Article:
Battle of Glendale: Fire and Fury AAR

Finally my internet/computer problems seem to be over and I can finally post this!

I had the immense pleasure in taking part in an all day 15mm ACW Fire and Fury game at the Warlords last Bank Holiday. The battle we were undertaking was the what-if version of the Battle of Glendale from the Fire and Fury Eastern Battles scenario booklet and it was one hell of a tough fight!

The battle (also known as Frayser’s Farm) was the penultimate battle of the Seven Days and is known as a great missed opportunity for the Confederate’s as a lack of co-ordination saw them miss a chance to cripple the Army of the Potomac while it made a stand to enable its huge supply and siege train to escape. However, after having had a go I can see why this didn’t happen as our refight basically ended with much the same result as the real thing, the terrain was terrible and caused untold problems throughout the game which was in the balance right up until the end.

So after setting the table up (it did take a while as there are a LOT of trees!) and getting the troops on the table we were divvied up into two teams and we had a well earned cuppa whilst making our plans.

I was on the Confederate side, along with Andy (whom I was fighting against in the big Dresden game from last year) and Des. We had 175 stands and 12 batteries from:

  • AP Hill’s Division (Andy) – Archer’s, Field’s, JR Anderson’s, Branch’s, Gregg’s & Pender’s Brigades. 2 Batts.
  • RH Anderson’s Division (Me) – Hunton’s, Wilcox’s, Kemper’s, Jenkins’, Pryor’s & Featherstone’s Brigades. 3 Batts.
  • Huger’s Indpt. Division (Des) – Mahone’s, Armistead’s, Wright’s & Ransom’s Brigades. 1 Batt

And the following entered behind Longstreet during the battle:

  • DR Jones’ Division (Me) – Toombs’ & GT Anderson’s Brigades. 2 Batts.
  • Magruder’s Division (Andy) – Cobb’s & Barksdale’s Brigades. 1 Batt.
  • McLaws’ Division – Semmes’ & Kershaw’s brigades. 1 Batt.

 

Martin and John (an actual American who was visiting from LA) took the Union and they had (from right to left on the field) – 223 stands & 10 batteries in total.

  • Slocum’s Division (Martin): Taylor’s, Bartlett’s & Newton’s Bgdes. 3 batts.
  • Kearney’s Division (Martin): Berry’s, Birney’s and Robinson’s Bgdes. 1 batt.
  • McCall’s Division (Martin): Simmons’, Meades & Seymour’s Bgdes. 3 batts.
  • Hooker’s Division (John): Carr’s, Grover’s & Sickles’ Bgdes.
  • Sedgewick’s Division (John): Burns’, Dana’s, Sully’s, Caldwell’s and Meagher’s Bgdes. 3 batts. (Only Burn’s Bgde started on table, rest arrived later)

Frayser's Farm map

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Looking along the Union line (from their left flank) at the start of the battle. All us Rebs had to do was take that road on the right – that’s all we had to do….

Our plan was quite simple as the terrain and troop density prevented much fancy manoeuvring: to hit the Union hard to weaken his line ready for our reserves to break through to the road, all we needed to do was to have an unspent Brigade on that road at the end of the game to win and all we needed to do was advance about 2 feet to do it so, easy right?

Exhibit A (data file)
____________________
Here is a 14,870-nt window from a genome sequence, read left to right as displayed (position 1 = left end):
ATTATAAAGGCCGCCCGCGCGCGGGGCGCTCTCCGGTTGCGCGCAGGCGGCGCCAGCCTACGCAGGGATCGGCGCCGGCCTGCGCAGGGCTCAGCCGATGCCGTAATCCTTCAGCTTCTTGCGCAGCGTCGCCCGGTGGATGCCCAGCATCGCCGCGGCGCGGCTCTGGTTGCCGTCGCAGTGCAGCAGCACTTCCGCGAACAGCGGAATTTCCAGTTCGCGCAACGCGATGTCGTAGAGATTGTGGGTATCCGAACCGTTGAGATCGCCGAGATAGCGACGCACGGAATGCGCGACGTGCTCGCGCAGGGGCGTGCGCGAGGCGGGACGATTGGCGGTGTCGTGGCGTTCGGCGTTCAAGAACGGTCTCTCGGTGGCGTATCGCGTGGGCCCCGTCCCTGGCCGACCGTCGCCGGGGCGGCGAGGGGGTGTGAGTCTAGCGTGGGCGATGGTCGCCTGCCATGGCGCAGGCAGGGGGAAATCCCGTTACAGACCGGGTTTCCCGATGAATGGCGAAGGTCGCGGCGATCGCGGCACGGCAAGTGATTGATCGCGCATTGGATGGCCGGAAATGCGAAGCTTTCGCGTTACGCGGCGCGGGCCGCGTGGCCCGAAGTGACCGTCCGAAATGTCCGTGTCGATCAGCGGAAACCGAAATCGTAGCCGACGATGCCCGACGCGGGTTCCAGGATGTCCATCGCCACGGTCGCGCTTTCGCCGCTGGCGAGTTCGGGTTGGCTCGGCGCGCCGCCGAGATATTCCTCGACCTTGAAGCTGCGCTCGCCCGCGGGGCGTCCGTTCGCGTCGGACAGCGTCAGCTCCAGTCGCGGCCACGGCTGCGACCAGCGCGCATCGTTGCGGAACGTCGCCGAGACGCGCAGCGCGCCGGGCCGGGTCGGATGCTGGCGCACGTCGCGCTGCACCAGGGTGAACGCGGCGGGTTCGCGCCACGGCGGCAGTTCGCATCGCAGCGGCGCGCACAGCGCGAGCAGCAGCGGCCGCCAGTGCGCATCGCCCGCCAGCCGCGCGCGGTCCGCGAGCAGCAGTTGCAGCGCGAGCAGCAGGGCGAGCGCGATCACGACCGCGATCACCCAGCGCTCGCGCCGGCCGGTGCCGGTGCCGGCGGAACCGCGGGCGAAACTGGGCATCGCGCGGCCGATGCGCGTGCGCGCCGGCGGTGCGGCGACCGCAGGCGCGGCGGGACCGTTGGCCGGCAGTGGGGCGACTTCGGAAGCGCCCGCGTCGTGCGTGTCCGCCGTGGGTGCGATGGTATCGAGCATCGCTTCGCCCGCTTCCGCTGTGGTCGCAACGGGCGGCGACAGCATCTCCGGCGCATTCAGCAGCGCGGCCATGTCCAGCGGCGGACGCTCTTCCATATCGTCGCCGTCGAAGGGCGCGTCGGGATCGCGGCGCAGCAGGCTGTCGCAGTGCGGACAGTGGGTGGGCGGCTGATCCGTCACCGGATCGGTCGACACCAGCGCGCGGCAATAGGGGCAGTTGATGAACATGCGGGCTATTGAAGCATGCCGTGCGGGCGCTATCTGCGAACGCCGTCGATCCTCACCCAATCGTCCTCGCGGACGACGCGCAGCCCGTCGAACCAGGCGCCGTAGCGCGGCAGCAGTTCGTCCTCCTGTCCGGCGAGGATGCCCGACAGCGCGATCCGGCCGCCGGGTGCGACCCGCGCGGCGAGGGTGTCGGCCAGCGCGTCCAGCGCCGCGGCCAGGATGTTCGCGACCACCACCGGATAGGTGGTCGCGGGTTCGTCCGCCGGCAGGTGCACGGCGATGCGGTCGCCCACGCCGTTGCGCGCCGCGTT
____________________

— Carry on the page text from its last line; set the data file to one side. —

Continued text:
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Anderson’s and AP Hill’s Divisions. I (Anderson) was going to pin the Union lads to our front by ‘getting stuck in’. Andy (Hill) was going to feint an attack on the Union left and then concentrate an attack to the right of the road.
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Union force over on the extreme right, these boys proved to be tough.
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‘The Neck’, this is where I was planning on making a decisive breakthrough in conjunction with Des’ lads. The chaps in the light blue coats are the Irish Brigade, we didn’t like them…
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A view from General Huger’s perspective. Big blue wall of doom!

So we got to it, with the first moves basically involving Andy and I slightly re-organising our forces for the coming attack and moving up our Guns to take the Union line under fire as soon as possible. Over on the left Des suffered a set back straight away as Martin’s guns damaged his only battery with their first salvo. there was a special scenario rule concerning the guns to my immediate front and the chance that they might skedaddle at the outset, Martin rolled well though and they stayed put which did mean I as wary of just launching a charge at his line whilst they were still OK so elected to take them under fire from my infantry from the relative safety of the woods.

After damaging one battery and silencing another I decided it was time to get moving (urged on by shouts of ‘hurry up and get stuck in’ from over on our left!) once I was happy that my lads were all in the correct formation, my Brigades were quite small so needed to line them up to get ‘supported line’ bonus for the charges. So I ordered my brave lads forwards across the field to our front only to discover that only half of my brigades wanted to move, the first of many multiple failed activations us Rebs rolled during the battle.